Karim Rashid may be best known for making hip housewares (especially garbage cans) accessible to the masses when he created a line for Umbra. But, Karim is an international design star, a true globetrotter, having worked on everything from glasses, watches and shoes to restaurants, hotels and packaging for the likes of Method, Prada, Alessi, Dirt Devil and Issey Miyake.
Now Karim stretches his talents to arch into the music world by designing not only the CD cover for ObliqSound Remixes Vol 2 (out Oct. 3), but also a limited-edition CD carrying case, which was manufactured by Brazilian plastic footwear manufacturer Melissa and is available at the Karim Rashid Shop, MoMA Design Store, Bergdorf Goodman and ObliqSound.com. The case is made of flexible rubber with raised grooves and can hold all your essentials for a night out. The CD features an eclectic mix of world music, urban beats and jazzy breaks -- a perfect blend that represents Karim Rashid's varied personal tastes.
He told me he's been an avid music fan for three decades, when he first got turned on to electronic music and groups like Kraftwerk. In fact, he DJ'd through the '70s and '80s and once again recently hit the decks at a club in Milan. He travels with no less than three full 60GB iPods with artists as diverse as David Bowie, Moloko, Mylo, She Wants Revenge, Ry Cooder and even Lynyrd Skynyrd.
I briefly met Karim a few months ago during a quick trip through Chicago. A couple of days later, I got an email saying he enjoyed meeting me and discussing his forthcoming music project. He agreed to an interview, which we conducted via email due to his busy travel schedule (it turns out he was actually answering the questions wearing pink briefs and pink sunglasses out by his pool). Following the interview, we continued to chat back and forth for a few days -- he even gave me some tips for my upcoming trip to London.
He signed off one of his emails with a great phrase, which I feel everyone should adhere to:
More experiences = more memories = longer life
Q&A with KARIM RASHID:
SomethingGlorious: How did you get linked up with ObliqSound?
Karim Rashid: They just went into my shop and asked if [I] would be interested in redesigning their covers and brand then left me their music to listen too. The shop sent the CDs to my office and I was hooked.
SG: What was different about designing a CD case than other projects?
KR: Nothing. Design is all the same to me – it is all about redefining and revisiting the built environment and about communicating a human connection, a message, a dialect. Design is about shaping our contemporary landscape.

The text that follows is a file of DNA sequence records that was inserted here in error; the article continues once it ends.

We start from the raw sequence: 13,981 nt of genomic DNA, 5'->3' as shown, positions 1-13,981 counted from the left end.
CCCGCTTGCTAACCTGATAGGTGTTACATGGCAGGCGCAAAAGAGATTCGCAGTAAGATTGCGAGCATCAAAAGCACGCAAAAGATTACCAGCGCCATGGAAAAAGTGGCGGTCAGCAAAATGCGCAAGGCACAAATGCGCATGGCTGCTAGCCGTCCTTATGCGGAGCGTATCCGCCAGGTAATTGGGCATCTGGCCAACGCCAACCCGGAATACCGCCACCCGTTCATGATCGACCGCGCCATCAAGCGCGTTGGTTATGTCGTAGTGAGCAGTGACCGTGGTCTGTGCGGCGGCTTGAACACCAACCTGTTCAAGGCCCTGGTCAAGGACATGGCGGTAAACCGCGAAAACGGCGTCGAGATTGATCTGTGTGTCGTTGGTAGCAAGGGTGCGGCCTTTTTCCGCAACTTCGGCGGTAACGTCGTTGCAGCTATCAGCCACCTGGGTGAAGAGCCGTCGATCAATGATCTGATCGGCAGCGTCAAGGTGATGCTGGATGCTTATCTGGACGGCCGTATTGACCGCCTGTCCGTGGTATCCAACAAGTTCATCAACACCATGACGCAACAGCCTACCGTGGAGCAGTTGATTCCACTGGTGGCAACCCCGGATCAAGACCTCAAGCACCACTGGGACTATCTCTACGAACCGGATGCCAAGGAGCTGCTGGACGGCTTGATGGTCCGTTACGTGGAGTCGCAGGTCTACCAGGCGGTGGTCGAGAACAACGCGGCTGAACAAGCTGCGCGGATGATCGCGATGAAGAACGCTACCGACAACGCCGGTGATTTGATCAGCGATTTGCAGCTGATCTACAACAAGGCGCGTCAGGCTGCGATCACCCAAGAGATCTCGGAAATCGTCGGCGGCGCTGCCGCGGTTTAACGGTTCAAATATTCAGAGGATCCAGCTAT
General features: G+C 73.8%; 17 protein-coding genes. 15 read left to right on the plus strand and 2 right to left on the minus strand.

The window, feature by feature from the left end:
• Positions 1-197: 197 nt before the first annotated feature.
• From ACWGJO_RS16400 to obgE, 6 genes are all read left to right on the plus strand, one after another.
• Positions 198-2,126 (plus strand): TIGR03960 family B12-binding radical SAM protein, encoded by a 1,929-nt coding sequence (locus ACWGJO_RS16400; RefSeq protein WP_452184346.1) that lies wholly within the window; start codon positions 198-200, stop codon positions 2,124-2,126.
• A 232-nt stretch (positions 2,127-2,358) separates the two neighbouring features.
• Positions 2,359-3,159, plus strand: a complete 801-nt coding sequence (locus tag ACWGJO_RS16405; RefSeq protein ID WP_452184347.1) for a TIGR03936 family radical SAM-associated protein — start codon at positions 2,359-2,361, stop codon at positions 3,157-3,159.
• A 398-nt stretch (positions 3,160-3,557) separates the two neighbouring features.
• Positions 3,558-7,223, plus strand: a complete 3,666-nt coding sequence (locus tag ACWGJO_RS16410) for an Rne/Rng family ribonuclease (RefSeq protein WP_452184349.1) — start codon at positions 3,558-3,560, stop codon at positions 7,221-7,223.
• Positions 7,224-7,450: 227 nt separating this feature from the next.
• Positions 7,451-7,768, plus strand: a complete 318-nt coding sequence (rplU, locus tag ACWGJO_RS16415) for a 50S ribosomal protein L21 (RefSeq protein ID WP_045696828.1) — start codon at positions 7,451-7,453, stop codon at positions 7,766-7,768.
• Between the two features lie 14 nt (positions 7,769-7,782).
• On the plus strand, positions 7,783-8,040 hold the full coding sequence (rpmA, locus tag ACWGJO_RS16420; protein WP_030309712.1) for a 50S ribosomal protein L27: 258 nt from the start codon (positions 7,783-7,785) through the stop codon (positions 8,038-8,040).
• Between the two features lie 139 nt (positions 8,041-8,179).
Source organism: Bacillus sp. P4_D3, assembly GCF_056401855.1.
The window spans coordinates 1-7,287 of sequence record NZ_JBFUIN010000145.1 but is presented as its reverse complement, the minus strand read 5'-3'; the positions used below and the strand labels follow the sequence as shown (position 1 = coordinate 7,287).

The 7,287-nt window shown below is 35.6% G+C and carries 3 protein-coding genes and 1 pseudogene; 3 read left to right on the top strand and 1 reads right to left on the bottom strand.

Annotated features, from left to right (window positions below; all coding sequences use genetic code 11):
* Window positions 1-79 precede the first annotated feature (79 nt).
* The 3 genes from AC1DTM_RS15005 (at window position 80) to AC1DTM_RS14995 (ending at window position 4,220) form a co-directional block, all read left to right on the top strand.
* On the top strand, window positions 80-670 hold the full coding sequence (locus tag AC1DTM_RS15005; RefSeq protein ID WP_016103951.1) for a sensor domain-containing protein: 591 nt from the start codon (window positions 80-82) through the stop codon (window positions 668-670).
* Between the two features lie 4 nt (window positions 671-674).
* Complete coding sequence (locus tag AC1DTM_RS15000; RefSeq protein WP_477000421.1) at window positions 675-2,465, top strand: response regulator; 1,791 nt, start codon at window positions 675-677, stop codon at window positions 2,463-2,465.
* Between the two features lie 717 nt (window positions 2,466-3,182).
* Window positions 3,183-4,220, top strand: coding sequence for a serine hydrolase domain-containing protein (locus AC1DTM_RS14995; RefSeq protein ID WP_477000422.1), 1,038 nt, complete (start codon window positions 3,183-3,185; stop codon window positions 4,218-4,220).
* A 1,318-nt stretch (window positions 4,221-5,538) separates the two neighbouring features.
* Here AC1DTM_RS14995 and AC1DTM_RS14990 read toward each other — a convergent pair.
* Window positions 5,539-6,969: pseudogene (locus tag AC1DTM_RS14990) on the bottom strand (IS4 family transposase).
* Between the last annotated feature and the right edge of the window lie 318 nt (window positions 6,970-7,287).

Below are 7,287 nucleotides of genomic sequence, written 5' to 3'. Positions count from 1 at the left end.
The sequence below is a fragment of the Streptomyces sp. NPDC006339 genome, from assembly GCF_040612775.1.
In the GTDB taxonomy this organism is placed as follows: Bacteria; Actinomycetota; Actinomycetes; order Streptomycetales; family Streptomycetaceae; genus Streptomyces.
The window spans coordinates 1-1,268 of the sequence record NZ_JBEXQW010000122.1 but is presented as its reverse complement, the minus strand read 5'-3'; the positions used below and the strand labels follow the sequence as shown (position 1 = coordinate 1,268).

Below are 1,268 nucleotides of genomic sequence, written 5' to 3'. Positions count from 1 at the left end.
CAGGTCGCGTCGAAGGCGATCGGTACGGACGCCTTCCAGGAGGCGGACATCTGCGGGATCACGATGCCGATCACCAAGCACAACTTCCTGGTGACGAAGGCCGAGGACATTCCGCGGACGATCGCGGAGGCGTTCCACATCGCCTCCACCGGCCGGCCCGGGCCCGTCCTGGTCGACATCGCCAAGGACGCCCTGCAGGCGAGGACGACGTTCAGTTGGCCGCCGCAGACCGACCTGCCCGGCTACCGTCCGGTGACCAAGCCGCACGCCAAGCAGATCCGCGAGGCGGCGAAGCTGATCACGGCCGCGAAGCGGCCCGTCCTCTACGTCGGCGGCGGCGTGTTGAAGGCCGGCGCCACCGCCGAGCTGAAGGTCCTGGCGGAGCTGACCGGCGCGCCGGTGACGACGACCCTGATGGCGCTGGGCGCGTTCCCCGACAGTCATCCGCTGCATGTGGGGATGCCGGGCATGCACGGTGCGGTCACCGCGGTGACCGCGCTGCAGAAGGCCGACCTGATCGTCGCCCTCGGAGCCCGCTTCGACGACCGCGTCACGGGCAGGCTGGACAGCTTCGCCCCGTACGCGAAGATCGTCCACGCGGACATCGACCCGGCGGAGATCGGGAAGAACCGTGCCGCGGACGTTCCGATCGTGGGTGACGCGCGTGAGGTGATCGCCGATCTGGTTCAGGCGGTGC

SG: Where did you find inspiration for this project?
KR: In the music, in the vibe of their jazz musicians and the remixes. I sketched digitally as I listened. I was always a jazz aficionado!
SG: What about the music on the ObliqSound remix channeled that inspiration?
KR: Yes. Funny you use such a dated and supernatural word – "channeling." The vibrating pulsing bone like form that I designed graphically for the cover and the wireframe compositions are the intangible music becoming tangible and taking on new form.
SG: When you say that "channeling" is dated and supernatural, how so?
Don't you feel like you can allow the music -- or any inspiration -- to
seep inside of your psyche, which then in turns processes it and
KR: I was referring to the word itself. Of course music moves and inspires creativity, but I just haven't heard that term in a while –It makes me think of Atari back in the day.
SG: Has this project prompted you to do other music-related design projects -- and has anyone else approached you about it?
KR: I have written about album covers many articles for BPM magazine and I recently designed CD and 12” covers for Hong Kong Counterfeit. I also designed my CD compilations three years ago for Neverstop records. I am in discussion with Tommy Boy Records and would love to do many CD cover designs for diverse groups.
SG: From a design perspective, what is the best technological advance in the music world -- past, present or both?
KR: I always loved electronic music since the early '70s when I started listening to Kraftwerk, Suicide, Eno … so that was the greatest technological phenomena because instruments are really archaic. But binary notation changed music and the world. Downloading music is the best contemporary advancement as well as programs like Reason, which I use.
SG: What is missing that could be introduced to further enhance music listeners' lives?